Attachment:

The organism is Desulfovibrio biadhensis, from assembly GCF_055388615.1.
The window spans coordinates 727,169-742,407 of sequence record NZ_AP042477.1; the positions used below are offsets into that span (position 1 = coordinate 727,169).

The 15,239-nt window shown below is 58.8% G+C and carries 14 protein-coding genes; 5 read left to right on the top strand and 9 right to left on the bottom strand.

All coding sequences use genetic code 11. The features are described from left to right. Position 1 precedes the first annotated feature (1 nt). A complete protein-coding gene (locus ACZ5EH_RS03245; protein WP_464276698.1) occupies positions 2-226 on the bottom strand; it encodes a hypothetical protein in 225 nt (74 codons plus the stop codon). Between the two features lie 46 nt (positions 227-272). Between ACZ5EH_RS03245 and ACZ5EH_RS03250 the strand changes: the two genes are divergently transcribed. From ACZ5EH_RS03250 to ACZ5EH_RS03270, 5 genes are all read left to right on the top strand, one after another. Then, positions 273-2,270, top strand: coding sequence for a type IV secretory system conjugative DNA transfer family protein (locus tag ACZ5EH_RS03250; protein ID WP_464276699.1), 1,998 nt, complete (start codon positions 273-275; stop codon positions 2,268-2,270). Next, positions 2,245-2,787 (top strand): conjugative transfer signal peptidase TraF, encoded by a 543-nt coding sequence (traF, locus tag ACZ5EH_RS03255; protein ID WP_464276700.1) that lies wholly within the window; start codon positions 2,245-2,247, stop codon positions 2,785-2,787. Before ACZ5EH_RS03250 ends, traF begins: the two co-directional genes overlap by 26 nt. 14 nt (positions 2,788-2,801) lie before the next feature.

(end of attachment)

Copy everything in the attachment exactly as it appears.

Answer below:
The organism is Desulfovibrio biadhensis, from assembly GCF_055388615.1.
The window spans coordinates 727,169-742,407 of sequence record NZ_AP042477.1; the positions used below are offsets into that span (position 1 = coordinate 727,169).

The 15,239-nt window shown below is 58.8% G+C and carries 14 protein-coding genes; 5 read left to right on the top strand and 9 right to left on the bottom strand.

All coding sequences use genetic code 11. The features are described from left to right. Position 1 precedes the first annotated feature (1 nt). A complete protein-coding gene (locus ACZ5EH_RS03245; protein WP_464276698.1) occupies positions 2-226 on the bottom strand; it encodes a hypothetical protein in 225 nt (74 codons plus the stop codon). Between the two features lie 46 nt (positions 227-272). Between ACZ5EH_RS03245 and ACZ5EH_RS03250 the strand changes: the two genes are divergently transcribed. From ACZ5EH_RS03250 to ACZ5EH_RS03270, 5 genes are all read left to right on the top strand, one after another. Then, positions 273-2,270, top strand: coding sequence for a type IV secretory system conjugative DNA transfer family protein (locus tag ACZ5EH_RS03250; protein ID WP_464276699.1), 1,998 nt, complete (start codon positions 273-275; stop codon positions 2,268-2,270). Next, positions 2,245-2,787 (top strand): conjugative transfer signal peptidase TraF, encoded by a 543-nt coding sequence (traF, locus tag ACZ5EH_RS03255; protein ID WP_464276700.1) that lies wholly within the window; start codon positions 2,245-2,247, stop codon positions 2,785-2,787. Before ACZ5EH_RS03250 ends, traF begins: the two co-directional genes overlap by 26 nt. 14 nt (positions 2,788-2,801) lie before the next feature.